Aesthetically-pleasing TV shows are very much in vogue; Game of Thrones, Russian Doll, Riverdale, Twin Peaks, and Maniac are just some of the names that come to mind.
Beautifully lit scenes are filled with intricate costumes and Instagram-worthy backdrops; their creators' eye to detail immersing the viewer into an other-worldly story.
Last year, Phoebe Waller-Bridge's cat and mouse creation Killing Eve joined the trend, seducing viewers into a world where the stakes are as high as the fashion.
The series follows a security operative called Eve (Sandra Oh) and psychotic assassin Villanelle (Jodie Comer) as they push and pull their way to one another across some of Europe's most striking locations.
Both women are utterly beguiling but it is Villanelle - an assassin with a penchant for Haute Couture - who plays the part of fashionable femme fatale. Her wardrobe is a thing of beauty. Spending like the maniac she is, she amasses Valentino, Burberry, and Dries Van Noten in one fell swoop.
With the help of costume designer Charlotte Mitchell, Villanelle is always dressed to kill... literally.
"Villanelle is a costume designer’s dream," Mitchell told BBC America. "She loves luxury and labels but also has a sense of her own style. She puts pieces together in her own way because she loves having fun and being playful. She's not your typical comic book assassin and likes to be outlandish.
"She knows she's good at her job and literally gets away with murder," she continued. "She doesn’t mind standing out because she is able to disappear easily. That arrogance is fantastic and it’s what I stick with when I’m designing Villanelle. She wants to show off and that’s why the colours are bright.
"She’s not a typical villain who looks dark, sinister and hidden. She is so arrogant that she doesn’t care if people notice her. She adapts her clothes to each environment and is always making a statement. There’s usually a tongue in cheek element to what she chooses to wear but she’s always hugely stylish and has such flare."
Of course, the job of an assassin has many pitfalls, one being that her outfits are often more survivalist than stylish. In season two, Villanelle's life goes off-kilter; one minute she's fleeing her hospital bed wearing a teenage boy's pajamas and nurse's crocs, the next she's trapped in a suburban home looking drab in an old woman's nightgown.
"At the start of season two, Villanelle is out of control," explains Mitchell. "There’s a ridiculousness to it which is the genius of the writing. As a costume designer, the challenge was to figure out how she would wear those clothes, feeling wretched and completely out of character. It was great fun to play with.
"There’s a genius shot in the opening episode where Villanelle and a young boy are sat on a hospital bed together in ridiculous comic strip logoed pyjamas. Hers are made of a stretched lycra fabric which makes them look too small. It’s fantastic seeing them there together as it’s so funny. Those are the moments I enjoyed the most.
"On one hand, you’ve got the gorgeous designer side to style and on the other, it’s the comedic. But I had to be careful not to play up the comedic side and become too clichéd. Having said that, Villanelle is not a clichéd assassin, but when she chooses to play the assassin role she might wear leather and play up to it."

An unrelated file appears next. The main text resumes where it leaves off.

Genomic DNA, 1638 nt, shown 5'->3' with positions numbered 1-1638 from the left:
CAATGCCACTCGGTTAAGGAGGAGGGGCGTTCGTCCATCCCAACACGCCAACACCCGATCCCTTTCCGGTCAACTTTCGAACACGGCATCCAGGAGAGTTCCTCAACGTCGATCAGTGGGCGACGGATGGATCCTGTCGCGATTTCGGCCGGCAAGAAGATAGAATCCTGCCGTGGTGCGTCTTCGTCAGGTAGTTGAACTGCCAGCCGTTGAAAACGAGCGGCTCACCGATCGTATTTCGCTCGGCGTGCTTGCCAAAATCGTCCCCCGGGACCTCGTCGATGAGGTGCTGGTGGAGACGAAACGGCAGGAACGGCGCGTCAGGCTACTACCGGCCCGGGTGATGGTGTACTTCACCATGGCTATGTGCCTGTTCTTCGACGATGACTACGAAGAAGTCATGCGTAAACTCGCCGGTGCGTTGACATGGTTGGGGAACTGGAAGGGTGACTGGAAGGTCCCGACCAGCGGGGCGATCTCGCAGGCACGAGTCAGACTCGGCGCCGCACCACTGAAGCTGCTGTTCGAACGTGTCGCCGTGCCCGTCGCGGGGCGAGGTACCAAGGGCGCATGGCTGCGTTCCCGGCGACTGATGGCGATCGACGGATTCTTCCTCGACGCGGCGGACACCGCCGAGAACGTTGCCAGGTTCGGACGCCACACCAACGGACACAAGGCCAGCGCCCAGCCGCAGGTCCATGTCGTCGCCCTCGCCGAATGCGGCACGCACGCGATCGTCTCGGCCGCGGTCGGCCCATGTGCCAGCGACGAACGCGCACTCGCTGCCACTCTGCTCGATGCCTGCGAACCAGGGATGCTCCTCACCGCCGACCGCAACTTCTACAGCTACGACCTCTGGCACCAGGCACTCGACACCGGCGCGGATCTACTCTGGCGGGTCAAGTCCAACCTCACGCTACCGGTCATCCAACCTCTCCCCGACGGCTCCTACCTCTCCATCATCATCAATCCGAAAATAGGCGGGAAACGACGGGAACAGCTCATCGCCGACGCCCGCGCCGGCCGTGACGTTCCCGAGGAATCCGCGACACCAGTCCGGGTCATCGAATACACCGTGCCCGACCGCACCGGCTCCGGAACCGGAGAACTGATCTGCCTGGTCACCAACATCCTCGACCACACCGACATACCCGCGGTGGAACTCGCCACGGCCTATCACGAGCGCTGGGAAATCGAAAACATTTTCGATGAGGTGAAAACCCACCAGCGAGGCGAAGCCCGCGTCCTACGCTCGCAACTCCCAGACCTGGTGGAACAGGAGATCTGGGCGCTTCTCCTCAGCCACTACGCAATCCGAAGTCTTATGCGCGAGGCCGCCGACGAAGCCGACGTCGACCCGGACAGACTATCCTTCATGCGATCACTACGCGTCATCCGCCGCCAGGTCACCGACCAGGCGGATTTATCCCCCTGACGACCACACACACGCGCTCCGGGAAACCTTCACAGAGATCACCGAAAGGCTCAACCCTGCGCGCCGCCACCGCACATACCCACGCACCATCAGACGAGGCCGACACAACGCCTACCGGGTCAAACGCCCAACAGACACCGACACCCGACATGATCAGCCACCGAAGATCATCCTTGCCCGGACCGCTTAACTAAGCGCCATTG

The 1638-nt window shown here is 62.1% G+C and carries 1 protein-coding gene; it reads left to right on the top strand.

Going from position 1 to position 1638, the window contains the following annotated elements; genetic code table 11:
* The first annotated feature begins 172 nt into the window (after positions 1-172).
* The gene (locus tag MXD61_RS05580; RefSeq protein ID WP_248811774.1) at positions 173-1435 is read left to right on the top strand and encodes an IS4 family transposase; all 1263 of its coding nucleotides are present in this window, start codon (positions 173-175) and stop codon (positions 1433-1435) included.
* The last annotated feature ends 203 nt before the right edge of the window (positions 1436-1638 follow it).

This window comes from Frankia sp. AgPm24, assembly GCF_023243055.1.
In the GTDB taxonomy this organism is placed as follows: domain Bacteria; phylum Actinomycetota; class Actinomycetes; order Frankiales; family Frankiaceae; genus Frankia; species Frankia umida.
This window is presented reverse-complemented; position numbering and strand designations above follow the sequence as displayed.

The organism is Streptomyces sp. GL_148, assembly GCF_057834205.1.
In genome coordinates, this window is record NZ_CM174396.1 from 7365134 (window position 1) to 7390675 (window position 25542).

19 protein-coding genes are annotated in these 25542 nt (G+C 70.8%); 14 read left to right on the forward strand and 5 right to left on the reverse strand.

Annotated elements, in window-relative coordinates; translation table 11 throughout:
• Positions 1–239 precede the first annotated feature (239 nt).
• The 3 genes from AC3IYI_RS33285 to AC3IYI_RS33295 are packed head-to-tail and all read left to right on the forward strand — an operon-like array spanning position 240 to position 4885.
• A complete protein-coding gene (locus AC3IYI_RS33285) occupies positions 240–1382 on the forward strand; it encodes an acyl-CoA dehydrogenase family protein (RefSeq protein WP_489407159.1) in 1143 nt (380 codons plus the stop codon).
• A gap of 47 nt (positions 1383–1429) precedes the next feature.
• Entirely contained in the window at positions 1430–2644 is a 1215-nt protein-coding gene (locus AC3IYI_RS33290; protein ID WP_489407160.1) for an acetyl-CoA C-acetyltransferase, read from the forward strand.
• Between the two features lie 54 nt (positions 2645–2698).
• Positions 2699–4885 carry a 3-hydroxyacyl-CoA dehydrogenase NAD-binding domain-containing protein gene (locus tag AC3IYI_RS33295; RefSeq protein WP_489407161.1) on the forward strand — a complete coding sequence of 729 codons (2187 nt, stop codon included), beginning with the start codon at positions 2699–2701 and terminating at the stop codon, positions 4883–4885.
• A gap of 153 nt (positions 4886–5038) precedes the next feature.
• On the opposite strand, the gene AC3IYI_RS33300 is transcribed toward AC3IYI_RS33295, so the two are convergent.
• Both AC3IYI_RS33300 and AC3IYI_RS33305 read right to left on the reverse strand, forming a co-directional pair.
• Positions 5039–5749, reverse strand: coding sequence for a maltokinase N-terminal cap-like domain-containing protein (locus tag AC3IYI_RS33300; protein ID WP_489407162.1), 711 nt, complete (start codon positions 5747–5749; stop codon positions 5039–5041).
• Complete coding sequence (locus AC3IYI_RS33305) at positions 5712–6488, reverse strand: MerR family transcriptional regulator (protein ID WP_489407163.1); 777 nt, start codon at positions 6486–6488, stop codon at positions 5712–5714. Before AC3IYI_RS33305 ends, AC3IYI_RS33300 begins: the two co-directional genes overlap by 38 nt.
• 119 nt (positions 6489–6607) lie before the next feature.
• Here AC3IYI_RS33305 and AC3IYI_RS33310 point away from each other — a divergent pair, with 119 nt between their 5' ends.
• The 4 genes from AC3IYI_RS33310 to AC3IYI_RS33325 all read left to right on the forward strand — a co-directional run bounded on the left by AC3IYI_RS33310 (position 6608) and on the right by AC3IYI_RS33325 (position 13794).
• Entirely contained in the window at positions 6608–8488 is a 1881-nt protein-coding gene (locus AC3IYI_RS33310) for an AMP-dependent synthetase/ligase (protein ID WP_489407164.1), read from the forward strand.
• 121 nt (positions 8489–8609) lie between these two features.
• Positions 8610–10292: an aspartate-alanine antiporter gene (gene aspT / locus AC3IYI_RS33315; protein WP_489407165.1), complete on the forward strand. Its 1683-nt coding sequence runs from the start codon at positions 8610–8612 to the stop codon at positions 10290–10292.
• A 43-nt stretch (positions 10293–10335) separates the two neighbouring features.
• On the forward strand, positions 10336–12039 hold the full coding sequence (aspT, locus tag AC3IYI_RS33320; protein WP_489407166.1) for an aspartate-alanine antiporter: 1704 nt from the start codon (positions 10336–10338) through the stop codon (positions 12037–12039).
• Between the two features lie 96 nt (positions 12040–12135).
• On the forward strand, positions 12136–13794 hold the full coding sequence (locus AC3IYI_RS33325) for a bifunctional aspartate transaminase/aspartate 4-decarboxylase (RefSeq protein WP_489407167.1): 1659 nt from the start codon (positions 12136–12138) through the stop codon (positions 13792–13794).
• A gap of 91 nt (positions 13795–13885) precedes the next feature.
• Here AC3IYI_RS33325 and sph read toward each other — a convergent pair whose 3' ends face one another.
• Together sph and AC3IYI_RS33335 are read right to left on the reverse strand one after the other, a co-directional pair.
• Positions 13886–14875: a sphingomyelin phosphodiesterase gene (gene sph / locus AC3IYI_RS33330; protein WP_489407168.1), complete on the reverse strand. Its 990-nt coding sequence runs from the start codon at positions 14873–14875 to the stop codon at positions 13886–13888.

When it comes to Sandra Oh's character, on the other hand, clothes are all about practicality. Eve is a married professional who prioritises efficiency over aesthetics - until she meets Villanelle that is.
In season one, the killer lures her pursuer to the dark side with designer dresses, and in season two she gifts blood-red lipstick. For Villanelle, everything is a volatile game of seduction - she dangles a life of excitement, lust, high fashion, and death in front of a woman who is, ultimately, bored.
When it comes to her wardrobe, however, no matter how confused her life may become, Eve sticks to her uniform.
"She’s not about clothes and fashion but is always about the job," says Mitchell. "In this season, she gets introduced to her new team and she does make an effort at first. She looks through her wardrobe and considers what to wear.
"Villanelle has got into her psyche but it doesn’t take over. She dresses up to a certain degree but nothing fits perfectly and it’s all a bit cheap, all very high street.
"Eve has suits that are lacklustre. They look slightly greasy, they’re worn and well used. I’ve put a lot more linen in this year which looks crumpled. It gives that feel that she hasn’t got time to iron," she continued.
"Eve would throw it on, throw it on the ground, then put it back on all creased. The lighting really picks up all those wrinkles. It’s about texture with her. Nothing is flat, they’ve all got a little bit more life to them. She has one bag and even if she went out for an evening she would pick up the same bag. She might have a couple of coats but they’re all for practical reasons; one’s a raincoat, one’s a warm coat etc.
"I’m sure many people can relate to her; rushing around, not having time to do stuff, thinking about their job, thinking about life, having problems etc. It means her clothes can’t be static and the audience shouldn’t even really notice them. Her clothes are just part of her, they belong to her. She doesn’t own them or claim them like Villanelle does, she just lives in herself."
Catch up on RTÉ Player now! Click through our gallery above to see some of Villanelle's latest looks.